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Emergency physician performed tricuspid annular plane systolic excursion in the evaluation of suspected pulmonary embolism

James Daley, John Grotberg, Joseph Pare, Amanda Medoro, Rachel Liu, Michael Kennedy Hall, Andrew Taylor, Christopher L Moore
American Journal of Emergency Medicine 2017, 35 (1): 106-111
27793505

OBJECTIVES: The primary objectives were to describe the diagnostic characteristics tricuspid annular plane systolic excursion (TAPSE) for pulmonary embolism (PE) and to optimize the measurement cutoff of TAPSE for the diagnosis of PE. Secondary objectives included assessment of interrater reliability and the quantitative visual estimation of TAPSE.

METHODS: This is a prospective observational cohort study involving a convenience sample of patients at an urban academic emergency department. Patients underwent focused right heart echocardiogram (FOCUS) before computed tomographic angiography (CTA) for suspected PE.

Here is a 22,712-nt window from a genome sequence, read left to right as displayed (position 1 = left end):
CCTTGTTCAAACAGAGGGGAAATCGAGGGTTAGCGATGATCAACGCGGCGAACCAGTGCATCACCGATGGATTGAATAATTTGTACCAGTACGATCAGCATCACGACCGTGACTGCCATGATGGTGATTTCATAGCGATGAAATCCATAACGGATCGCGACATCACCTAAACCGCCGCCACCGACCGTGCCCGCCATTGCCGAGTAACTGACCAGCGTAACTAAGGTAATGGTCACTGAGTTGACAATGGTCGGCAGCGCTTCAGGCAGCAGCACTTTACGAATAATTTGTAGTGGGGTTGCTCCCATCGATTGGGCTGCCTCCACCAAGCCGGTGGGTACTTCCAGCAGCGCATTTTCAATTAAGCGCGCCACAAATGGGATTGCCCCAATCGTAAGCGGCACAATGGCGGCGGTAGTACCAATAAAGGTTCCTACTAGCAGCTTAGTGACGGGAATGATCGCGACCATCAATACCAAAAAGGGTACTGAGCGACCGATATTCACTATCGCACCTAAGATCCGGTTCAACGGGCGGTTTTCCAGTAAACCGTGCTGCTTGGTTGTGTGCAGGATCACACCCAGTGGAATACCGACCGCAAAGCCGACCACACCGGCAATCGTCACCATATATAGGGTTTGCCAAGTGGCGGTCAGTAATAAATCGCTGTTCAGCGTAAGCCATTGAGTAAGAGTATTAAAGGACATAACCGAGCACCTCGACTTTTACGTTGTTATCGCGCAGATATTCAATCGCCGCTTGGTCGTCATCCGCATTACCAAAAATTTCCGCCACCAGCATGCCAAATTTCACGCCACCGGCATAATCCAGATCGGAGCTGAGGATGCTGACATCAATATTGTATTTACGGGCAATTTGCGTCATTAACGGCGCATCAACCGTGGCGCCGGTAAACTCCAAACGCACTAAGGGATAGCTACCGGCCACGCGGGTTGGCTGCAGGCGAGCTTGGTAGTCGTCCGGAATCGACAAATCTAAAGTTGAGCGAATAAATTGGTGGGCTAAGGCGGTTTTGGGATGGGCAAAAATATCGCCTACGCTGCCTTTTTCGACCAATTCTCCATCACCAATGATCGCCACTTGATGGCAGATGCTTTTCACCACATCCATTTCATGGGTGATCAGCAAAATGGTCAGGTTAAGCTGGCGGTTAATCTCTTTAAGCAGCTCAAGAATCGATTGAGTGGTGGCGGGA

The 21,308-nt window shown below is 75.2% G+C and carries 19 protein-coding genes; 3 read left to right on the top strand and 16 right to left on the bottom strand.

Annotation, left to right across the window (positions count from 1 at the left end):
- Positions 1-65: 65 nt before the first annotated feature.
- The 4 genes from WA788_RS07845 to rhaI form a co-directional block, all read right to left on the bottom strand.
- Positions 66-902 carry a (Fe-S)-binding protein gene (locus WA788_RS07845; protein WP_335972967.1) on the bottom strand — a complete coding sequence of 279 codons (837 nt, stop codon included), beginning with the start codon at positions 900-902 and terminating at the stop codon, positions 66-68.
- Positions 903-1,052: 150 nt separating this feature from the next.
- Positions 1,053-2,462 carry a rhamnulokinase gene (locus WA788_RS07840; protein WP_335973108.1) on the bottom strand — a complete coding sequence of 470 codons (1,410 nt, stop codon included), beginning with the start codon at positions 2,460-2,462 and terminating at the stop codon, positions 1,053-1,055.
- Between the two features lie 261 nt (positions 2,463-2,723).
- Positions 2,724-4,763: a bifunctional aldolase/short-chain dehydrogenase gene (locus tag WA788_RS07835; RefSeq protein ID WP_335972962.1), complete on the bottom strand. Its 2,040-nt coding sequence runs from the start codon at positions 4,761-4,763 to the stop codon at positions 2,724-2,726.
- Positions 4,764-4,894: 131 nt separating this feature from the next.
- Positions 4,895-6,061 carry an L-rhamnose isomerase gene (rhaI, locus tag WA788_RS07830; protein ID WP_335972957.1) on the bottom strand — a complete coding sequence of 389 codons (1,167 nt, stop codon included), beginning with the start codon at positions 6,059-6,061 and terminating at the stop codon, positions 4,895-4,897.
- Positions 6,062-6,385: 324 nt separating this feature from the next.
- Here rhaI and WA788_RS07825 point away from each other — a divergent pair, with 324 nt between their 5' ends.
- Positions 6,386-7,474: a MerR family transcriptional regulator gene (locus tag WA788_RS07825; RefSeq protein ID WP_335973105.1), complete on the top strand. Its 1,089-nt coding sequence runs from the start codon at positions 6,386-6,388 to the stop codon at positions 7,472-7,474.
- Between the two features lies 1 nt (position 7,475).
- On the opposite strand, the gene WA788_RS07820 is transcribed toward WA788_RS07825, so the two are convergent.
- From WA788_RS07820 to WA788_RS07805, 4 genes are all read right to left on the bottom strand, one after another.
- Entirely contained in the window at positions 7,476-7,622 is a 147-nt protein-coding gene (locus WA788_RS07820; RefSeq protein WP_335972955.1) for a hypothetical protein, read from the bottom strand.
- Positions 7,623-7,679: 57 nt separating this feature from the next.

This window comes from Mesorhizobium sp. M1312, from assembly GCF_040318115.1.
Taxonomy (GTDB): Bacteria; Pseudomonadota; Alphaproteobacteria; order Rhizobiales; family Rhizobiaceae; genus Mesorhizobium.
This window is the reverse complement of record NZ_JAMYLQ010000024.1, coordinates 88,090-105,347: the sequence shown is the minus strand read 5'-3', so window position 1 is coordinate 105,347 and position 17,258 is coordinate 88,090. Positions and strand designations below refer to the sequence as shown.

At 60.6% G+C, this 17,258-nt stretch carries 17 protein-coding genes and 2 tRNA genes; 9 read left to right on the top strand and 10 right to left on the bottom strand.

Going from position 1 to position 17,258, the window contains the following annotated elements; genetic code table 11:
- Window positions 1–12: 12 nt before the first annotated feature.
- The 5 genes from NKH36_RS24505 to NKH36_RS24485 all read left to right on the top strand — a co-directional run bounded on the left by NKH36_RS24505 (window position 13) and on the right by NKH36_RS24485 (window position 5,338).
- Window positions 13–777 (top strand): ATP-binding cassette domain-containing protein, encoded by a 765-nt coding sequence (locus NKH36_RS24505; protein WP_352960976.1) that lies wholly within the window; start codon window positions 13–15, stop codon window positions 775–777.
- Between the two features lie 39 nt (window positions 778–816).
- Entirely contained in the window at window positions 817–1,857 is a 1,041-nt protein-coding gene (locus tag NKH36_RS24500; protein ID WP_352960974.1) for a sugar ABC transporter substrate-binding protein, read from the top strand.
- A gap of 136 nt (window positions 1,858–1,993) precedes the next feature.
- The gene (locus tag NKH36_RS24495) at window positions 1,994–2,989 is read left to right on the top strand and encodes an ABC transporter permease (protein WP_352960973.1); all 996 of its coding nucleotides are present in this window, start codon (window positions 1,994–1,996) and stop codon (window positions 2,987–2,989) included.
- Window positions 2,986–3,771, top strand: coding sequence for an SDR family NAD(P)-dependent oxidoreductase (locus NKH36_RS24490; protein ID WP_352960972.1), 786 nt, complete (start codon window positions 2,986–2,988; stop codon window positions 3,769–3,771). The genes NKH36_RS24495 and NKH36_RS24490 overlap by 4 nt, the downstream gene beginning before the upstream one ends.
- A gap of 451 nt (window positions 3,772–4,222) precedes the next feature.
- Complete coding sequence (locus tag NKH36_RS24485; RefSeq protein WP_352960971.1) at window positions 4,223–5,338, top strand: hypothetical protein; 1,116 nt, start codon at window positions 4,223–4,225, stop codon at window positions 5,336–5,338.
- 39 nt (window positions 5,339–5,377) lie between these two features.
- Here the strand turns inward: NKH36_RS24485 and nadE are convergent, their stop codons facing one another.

RESULTS: A total of 150 patients were enrolled, 32 of whom (21.3%) were diagnosed as having a PE. A receiver operating characteristic curve analysis yielded 2.0 cm as the optimal cutoff for TAPSE in the diagnosis of PE, with a sensitivity of 72% (95% confidence interval [CI], 53-86), a specificity of 66% (95% CI, 57-75), and an area under the curve of 0.73 (95% CI, 0.65-0.83). In patients with tachycardia or hypotension, post hoc analysis demonstrated that FOCUS is 100% (95% CI, 80-100) sensitive for PE, whereas TAPSE is 94% (95% CI, 71-99) sensitive for PE. The intraclass correlation coefficient was 0.87 (95% CI, 0.79-0.93). Emergency physicians with training in echocardiography accurately visually estimated TAPSE, with a κ statistic of 0.94 (95% CI, 0.87-0.98).

CONCLUSIONS: Emergency physicians with training in echocardiography can reliably measure TAPSE and are able to accurately visually estimate TAPSE as either normal or abnormal. When using an abnormal cutoff of less than 2.0 cm, TAPSE has moderate diagnostic value in patients with suspected PE. On post hoc analysis, TAPSE and FOCUS appear to be highly sensitive for PE in patients with tachycardia or hypotension.

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